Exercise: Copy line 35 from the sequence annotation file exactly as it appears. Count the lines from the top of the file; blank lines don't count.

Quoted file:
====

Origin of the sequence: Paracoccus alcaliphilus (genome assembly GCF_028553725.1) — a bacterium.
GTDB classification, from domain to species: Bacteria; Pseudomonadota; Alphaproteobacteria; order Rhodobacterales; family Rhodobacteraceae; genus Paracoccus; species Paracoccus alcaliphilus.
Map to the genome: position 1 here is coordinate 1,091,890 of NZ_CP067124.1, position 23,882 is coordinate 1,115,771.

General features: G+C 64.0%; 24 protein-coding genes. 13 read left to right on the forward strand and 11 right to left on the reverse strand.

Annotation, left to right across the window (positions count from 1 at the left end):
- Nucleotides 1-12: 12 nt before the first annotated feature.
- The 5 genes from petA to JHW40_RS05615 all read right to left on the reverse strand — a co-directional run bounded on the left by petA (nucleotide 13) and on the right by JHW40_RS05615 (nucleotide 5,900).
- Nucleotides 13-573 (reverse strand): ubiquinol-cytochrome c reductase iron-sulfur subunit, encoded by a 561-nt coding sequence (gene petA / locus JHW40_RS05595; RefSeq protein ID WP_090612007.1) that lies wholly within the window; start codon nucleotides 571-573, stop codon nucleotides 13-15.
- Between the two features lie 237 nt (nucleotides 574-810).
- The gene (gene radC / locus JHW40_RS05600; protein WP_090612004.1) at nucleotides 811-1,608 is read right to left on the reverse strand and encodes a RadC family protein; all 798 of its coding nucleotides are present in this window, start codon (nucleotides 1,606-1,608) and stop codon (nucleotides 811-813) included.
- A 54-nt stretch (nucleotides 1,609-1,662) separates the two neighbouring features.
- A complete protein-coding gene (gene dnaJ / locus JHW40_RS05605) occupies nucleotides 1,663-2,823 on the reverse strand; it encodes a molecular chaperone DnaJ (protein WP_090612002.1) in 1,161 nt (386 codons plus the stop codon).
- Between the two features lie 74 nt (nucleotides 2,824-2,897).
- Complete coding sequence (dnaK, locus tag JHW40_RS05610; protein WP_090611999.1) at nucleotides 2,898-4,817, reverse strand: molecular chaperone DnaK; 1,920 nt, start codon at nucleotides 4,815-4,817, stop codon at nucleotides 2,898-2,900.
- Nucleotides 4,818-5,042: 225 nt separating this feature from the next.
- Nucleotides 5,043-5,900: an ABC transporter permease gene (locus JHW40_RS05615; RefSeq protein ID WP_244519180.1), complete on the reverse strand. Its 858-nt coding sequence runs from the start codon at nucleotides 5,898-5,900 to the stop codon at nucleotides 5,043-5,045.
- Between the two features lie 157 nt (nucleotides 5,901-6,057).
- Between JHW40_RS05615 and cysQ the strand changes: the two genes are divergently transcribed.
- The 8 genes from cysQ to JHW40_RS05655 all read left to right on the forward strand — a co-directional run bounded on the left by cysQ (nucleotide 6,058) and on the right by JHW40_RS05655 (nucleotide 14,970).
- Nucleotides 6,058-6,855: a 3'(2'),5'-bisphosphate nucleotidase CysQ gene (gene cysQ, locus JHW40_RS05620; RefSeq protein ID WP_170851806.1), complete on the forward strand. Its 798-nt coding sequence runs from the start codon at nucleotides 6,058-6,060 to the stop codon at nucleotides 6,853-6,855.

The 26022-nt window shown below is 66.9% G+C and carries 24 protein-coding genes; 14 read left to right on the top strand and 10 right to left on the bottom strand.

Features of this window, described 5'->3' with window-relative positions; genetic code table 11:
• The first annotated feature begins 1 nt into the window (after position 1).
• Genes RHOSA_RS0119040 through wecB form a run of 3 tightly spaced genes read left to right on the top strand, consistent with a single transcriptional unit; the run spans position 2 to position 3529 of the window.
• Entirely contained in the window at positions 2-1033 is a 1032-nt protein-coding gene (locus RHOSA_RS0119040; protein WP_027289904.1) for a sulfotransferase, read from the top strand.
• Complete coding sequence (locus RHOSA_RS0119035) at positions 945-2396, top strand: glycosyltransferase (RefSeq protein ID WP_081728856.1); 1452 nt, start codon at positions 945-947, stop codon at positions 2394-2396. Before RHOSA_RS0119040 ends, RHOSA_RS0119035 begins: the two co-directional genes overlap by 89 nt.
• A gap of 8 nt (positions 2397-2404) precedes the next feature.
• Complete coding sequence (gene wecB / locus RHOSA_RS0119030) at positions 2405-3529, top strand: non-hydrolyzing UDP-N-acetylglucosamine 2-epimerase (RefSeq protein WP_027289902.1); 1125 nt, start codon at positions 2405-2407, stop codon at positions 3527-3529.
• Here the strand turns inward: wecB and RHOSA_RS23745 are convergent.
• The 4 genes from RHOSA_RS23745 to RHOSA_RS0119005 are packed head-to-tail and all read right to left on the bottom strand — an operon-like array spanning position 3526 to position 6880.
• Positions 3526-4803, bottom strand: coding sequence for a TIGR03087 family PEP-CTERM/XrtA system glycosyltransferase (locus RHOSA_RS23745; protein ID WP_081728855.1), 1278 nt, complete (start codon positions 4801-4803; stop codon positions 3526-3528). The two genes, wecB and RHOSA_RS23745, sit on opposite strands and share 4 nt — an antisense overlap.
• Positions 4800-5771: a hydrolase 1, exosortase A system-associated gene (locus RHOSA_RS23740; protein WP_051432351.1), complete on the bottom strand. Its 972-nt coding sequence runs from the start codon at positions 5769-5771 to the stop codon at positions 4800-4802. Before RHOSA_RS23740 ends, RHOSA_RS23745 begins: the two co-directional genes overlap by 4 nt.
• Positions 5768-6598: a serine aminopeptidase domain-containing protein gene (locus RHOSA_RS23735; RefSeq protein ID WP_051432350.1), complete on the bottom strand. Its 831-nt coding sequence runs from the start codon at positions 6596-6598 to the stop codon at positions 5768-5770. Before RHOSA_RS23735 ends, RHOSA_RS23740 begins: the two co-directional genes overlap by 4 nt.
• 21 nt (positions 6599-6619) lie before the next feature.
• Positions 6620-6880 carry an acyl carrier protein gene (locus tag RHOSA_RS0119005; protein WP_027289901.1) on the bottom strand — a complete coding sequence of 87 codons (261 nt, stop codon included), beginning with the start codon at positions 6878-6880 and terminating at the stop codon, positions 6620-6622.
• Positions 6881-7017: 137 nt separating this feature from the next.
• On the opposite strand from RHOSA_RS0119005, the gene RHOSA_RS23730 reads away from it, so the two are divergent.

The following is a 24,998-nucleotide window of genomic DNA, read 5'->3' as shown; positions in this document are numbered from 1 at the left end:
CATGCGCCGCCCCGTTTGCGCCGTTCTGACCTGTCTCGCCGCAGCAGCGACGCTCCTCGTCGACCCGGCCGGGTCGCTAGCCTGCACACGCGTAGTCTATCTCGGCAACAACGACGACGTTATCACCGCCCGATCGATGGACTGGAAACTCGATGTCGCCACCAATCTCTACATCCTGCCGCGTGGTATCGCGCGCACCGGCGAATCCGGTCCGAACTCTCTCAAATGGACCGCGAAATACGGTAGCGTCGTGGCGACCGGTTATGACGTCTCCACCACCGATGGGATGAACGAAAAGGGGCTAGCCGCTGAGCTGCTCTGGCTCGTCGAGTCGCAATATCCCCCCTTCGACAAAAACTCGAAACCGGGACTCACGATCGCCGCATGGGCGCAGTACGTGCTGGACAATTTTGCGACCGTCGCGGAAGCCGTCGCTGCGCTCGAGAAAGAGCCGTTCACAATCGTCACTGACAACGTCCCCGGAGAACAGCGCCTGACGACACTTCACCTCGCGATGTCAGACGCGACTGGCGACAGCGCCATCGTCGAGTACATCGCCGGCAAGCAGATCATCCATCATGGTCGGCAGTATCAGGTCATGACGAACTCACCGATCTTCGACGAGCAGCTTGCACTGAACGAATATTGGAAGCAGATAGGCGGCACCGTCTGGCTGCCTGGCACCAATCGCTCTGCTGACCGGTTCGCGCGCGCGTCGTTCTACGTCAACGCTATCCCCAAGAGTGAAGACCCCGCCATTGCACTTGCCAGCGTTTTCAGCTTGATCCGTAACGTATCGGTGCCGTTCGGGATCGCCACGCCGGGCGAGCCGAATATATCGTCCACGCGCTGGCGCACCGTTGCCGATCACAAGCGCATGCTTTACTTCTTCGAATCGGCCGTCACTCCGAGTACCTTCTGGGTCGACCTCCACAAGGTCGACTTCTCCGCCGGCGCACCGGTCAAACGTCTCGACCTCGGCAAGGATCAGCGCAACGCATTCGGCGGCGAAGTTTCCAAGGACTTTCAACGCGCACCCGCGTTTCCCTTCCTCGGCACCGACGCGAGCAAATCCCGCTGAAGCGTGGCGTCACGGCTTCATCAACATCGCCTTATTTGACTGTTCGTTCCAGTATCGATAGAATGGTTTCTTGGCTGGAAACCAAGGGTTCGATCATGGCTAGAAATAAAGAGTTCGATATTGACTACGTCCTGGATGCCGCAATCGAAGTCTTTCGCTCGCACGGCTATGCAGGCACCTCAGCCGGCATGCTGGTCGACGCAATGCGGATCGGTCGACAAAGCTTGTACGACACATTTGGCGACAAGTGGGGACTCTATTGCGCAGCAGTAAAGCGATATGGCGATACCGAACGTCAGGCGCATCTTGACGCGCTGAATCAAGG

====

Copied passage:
• Positions 6620-6880 carry an acyl carrier protein gene (locus tag RHOSA_RS0119005; protein WP_027289901.1) on the bottom strand — a complete coding sequence of 87 codons (261 nt, stop codon included), beginning with the start codon at positions 6878-6880 and terminating at the stop codon, positions 6620-6622.